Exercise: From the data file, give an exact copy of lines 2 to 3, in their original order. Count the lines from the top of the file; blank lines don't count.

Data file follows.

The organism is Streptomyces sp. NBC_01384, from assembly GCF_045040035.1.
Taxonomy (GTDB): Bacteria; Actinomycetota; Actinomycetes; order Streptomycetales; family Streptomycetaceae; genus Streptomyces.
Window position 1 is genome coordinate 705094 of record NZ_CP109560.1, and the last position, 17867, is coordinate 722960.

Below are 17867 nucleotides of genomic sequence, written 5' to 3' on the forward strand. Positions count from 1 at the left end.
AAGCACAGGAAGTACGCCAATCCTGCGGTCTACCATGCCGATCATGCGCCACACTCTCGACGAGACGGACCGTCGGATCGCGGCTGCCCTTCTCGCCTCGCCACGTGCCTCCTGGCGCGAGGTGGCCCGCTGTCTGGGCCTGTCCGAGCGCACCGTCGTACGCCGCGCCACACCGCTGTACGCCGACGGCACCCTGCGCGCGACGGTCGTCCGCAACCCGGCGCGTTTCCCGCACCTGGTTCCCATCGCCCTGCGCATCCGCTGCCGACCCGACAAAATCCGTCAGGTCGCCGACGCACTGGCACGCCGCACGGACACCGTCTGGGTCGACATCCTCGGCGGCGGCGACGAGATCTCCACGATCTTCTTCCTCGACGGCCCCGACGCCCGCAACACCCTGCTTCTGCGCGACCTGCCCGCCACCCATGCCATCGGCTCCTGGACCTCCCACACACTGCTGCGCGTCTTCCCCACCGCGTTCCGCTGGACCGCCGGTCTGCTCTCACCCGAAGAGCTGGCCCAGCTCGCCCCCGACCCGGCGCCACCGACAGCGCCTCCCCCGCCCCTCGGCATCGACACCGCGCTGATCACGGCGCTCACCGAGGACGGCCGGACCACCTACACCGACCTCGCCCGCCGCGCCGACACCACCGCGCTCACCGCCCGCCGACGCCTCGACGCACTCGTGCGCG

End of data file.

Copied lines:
Taxonomy (GTDB): Bacteria; Actinomycetota; Actinomycetes; order Streptomycetales; family Streptomycetaceae; genus Streptomyces.
Window position 1 is genome coordinate 705094 of record NZ_CP109560.1, and the last position, 17867, is coordinate 722960.